Hi everybody - I have an ASUS P6T Deluxe V2 mobo running 3x1TB drives. Two of the drives are WD Black (7200 RPM) and one is a Seagate Barracuda (7200 RPM).
I have noticed that my 2nd and 3rd drive (basically D: and E throughput is much lower than my primary drive (C .
The thing is that my "C:" drive and "D:" drive have the same specs (WD). If I move a file from either D: or E: ro C: I get an average of 70-80 mb/sec, if I move from any drive to either D: or E: I get 25MB average (which is WAY low).
I checked indexing and it is disbaled. What else could be causing this? Any thoughts or suggestions?
Couple of more pieces on info needed. What transfer rate application are you using? Might download and use HD Tune or HDTune Pro trial version, since the transfer rates can be different from other applets, and most folks are familiar with HDTune. You can copy its screenshot to the clipboard, and post it for review here.
Other thing is to give us the SATA ports (SATA_1, or SATA_6) you are using for each HDD, if they are Intel Southbridge connected, and the speed of these ports. There are other ports (IDE and SAS) on this board. Your boot drive should be on SATA_1, other HDD's on SATA_2 and SATA_3, and DVD on SATA_4 or SATA_5.
Also are you letting the OS assign drive letters to the drives automatically? If you have a DVD burner, it will be assigned to D: automatically.
FOr now I am just using the Windows' data transfer info. I will install HD Tune, I just figured that the numbers were so off (and you could tell when copying) that the windows meter gave me at least an order of magnitude.
I maually assign drive names (DVD burner is F . The HDD are plugged into SATA 1-4 (I'll check when I get home and tell you exactly). The DVD burner and external SATA port are on 5 and 6. How does the port order affect performance (trying to learn)?
on newer mb the intel chipset control first 4 to 6 sata ports. then mb vendor add a 2 sata controller for more ports. the new mb are set up as port 0/1 as 6g ports. ports 2-5 as sata 3g ports. the other ports cand be all 6g or all 3g depending on the mb vendor. one thing to check on your hard drive is there firmware. see if it up to date. to me is sounds more like a firmware issue then a hardware issue.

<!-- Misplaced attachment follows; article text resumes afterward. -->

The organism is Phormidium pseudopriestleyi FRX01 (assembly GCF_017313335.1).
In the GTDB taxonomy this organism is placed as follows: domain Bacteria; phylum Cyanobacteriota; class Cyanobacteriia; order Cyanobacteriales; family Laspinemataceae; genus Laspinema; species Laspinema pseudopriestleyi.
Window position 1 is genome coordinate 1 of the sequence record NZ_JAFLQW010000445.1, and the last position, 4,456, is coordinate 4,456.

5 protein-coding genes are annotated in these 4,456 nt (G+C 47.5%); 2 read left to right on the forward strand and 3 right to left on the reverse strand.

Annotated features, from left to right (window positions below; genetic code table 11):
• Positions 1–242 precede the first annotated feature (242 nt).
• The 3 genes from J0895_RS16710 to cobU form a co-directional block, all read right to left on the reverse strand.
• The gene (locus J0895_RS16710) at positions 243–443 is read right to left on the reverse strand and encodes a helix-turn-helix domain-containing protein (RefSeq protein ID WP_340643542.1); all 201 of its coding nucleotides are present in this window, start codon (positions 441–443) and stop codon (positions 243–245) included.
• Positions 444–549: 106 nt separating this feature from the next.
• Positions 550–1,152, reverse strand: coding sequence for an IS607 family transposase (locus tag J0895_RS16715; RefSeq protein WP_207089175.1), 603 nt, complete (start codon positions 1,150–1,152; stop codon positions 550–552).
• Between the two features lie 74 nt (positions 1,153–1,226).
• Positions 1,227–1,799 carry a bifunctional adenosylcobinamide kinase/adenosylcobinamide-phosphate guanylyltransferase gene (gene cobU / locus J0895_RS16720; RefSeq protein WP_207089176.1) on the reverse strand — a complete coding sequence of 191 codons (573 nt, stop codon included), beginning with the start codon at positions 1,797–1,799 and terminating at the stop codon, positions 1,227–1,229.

When you get home, Rob, download HDTune and install it.
Then run the Info tab to check each HDD, then the Health Tab to make sure there is no problem witnh the SMART parameters. Then run the performance Tab. It will give you a max, min and average transfer rate. The transfer rate will be about half at the end of the drive normally. I have seen other performance applets give markedly off rates, compared to HDTune, so it's a good one to use, and have in your toolkit.
All the SATA ports 1-6 come off the intel southbridge chip, so there shouldn't be much of a difference. As importantly mentioned by Smorzizio, if you use a 3rd party additional chip, like the Marvel chip, the transfer speeds could be different.
Also list the model # of your 3 HDD's and the sector size. If they are older HDDs or used before on Win-XP, there could theoretically be a sector allignment issue that could slow one of them down.
You should be able to check each one individually with HDTune, and if there is an issue, move it to a different port to see if it's the HDD or the port.
Another thing to consider, in the BIOS is to disable any IDE, SAS, Floppy ports that you are not planning on using or don't have hooked up.
i was talking about the firmware of the new hard drives. they may be the same drive but have two firmwares on them. i seen issues like this when i worked at a storage vending company. to make sure there was never any of thses issues one of the first steps was to load the newest bios code on all the drives in the storage rack.